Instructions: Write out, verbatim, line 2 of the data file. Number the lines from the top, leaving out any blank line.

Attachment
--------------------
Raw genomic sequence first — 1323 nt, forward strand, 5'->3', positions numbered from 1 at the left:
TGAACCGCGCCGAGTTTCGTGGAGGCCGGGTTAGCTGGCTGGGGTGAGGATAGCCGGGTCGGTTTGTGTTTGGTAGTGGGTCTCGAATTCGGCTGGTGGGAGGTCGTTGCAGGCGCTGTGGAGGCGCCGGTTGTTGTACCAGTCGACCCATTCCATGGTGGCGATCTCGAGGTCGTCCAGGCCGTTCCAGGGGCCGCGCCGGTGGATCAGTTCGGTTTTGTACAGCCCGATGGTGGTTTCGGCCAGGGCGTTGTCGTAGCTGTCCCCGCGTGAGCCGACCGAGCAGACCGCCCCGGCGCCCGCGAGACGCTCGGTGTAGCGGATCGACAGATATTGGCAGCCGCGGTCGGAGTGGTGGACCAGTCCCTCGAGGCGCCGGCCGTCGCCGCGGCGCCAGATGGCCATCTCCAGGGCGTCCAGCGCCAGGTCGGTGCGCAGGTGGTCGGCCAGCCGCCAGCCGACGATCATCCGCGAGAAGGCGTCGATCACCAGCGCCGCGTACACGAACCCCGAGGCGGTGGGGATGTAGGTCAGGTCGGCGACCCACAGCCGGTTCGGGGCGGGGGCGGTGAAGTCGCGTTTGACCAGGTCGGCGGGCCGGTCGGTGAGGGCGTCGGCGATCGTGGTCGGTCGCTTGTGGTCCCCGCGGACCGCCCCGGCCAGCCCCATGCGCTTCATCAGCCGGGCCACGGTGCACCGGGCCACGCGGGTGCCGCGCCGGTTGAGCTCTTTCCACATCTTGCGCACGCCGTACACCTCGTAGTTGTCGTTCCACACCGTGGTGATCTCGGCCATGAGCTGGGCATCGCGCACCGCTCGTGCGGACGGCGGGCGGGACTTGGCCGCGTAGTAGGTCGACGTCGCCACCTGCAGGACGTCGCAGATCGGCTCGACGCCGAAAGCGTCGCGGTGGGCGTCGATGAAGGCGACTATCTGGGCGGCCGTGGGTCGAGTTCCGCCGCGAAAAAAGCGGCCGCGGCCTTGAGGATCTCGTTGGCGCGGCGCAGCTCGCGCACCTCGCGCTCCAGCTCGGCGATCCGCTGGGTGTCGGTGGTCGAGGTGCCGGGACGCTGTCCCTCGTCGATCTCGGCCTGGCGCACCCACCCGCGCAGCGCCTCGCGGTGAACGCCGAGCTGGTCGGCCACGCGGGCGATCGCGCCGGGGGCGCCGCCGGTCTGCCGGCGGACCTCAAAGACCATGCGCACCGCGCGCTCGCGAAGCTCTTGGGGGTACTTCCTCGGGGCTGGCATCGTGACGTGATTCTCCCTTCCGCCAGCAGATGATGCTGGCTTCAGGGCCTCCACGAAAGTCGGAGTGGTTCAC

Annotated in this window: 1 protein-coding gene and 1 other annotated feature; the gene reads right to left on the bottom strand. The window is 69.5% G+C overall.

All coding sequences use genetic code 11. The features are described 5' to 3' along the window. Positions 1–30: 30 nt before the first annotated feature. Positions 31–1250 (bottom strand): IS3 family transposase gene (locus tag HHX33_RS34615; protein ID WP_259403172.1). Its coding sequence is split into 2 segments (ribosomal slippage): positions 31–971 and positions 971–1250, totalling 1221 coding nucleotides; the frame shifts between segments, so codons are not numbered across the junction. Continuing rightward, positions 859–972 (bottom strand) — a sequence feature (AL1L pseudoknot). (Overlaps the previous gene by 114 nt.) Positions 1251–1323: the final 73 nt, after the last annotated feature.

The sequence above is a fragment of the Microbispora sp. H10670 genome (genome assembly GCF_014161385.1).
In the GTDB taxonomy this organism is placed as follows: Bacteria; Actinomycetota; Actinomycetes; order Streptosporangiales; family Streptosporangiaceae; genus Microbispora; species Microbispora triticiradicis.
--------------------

TGAACCGCGCCGAGTTTCGTGGAGGCCGGGTTAGCTGGCTGGGGTGAGGATAGCCGGGTCGGTTTGTGTTTGGTAGTGGGTCTCGAATTCGGCTGGTGGGAGGTCGTTGCAGGCGCTGTGGAGGCGCCGGTTGTTGTACCAGTCGACCCATTCCATGGTGGCGATCTCGAGGTCGTCCAGGCCGTTCCAGGGGCCGCGCCGGTGGATCAGTTCGGTTTTGTACAGCCCGATGGTGGTTTCGGCCAGGGCGTTGTCGTAGCTGTCCCCGCGTGAGCCGACCGAGCAGACCGCCCCGGCGCCCGCGAGACGCTCGGTGTAGCGGATCGACAGATATTGGCAGCCGCGGTCGGAGTGGTGGACCAGTCCCTCGAGGCGCCGGCCGTCGCCGCGGCGCCAGATGGCCATCTCCAGGGCGTCCAGCGCCAGGTCGGTGCGCAGGTGGTCGGCCAGCCGCCAGCCGACGATCATCCGCGAGAAGGCGTCGATCACCAGCGCCGCGTACACGAACCCCGAGGCGGTGGGGATGTAGGTCAGGTCGGCGACCCACAGCCGGTTCGGGGCGGGGGCGGTGAAGTCGCGTTTGACCAGGTCGGCGGGCCGGTCGGTGAGGGCGTCGGCGATCGTGGTCGGTCGCTTGTGGTCCCCGCGGACCGCCCCGGCCAGCCCCATGCGCTTCATCAGCCGGGCCACGGTGCACCGGGCCACGCGGGTGCCGCGCCGGTTGAGCTCTTTCCACATCTTGCGCACGCCGTACACCTCGTAGTTGTCGTTCCACACCGTGGTGATCTCGGCCATGAGCTGGGCATCGCGCACCGCTCGTGCGGACGGCGGGCGGGACTTGGCCGCGTAGTAGGTCGACGTCGCCACCTGCAGGACGTCGCAGATCGGCTCGACGCCGAAAGCGTCGCGGTGGGCGTCGATGAAGGCGACTATCTGGGCGGCCGTGGGTCGAGTTCCGCCGCGAAAAAAGCGGCCGCGGCCTTGAGGATCTCGTTGGCGCGGCGCAGCTCGCGCACCTCGCGCTCCAGCTCGGCGATCCGCTGGGTGTCGGTGGTCGAGGTGCCGGGACGCTGTCCCTCGTCGATCTCGGCCTGGCGCACCCACCCGCGCAGCGCCTCGCGGTGAACGCCGAGCTGGTCGGCCACGCGGGCGATCGCGCCGGGGGCGCCGCCGGTCTGCCGGCGGACCTCAAAGACCATGCGCACCGCGCGCTCGCGAAGCTCTTGGGGGTACTTCCTCGGGGCTGGCATCGTGACGTGATTCTCCCTTCCGCCAGCAGATGATGCTGGCTTCAGGGCCTCCACGAAAGTCGGAGTGGTTCAC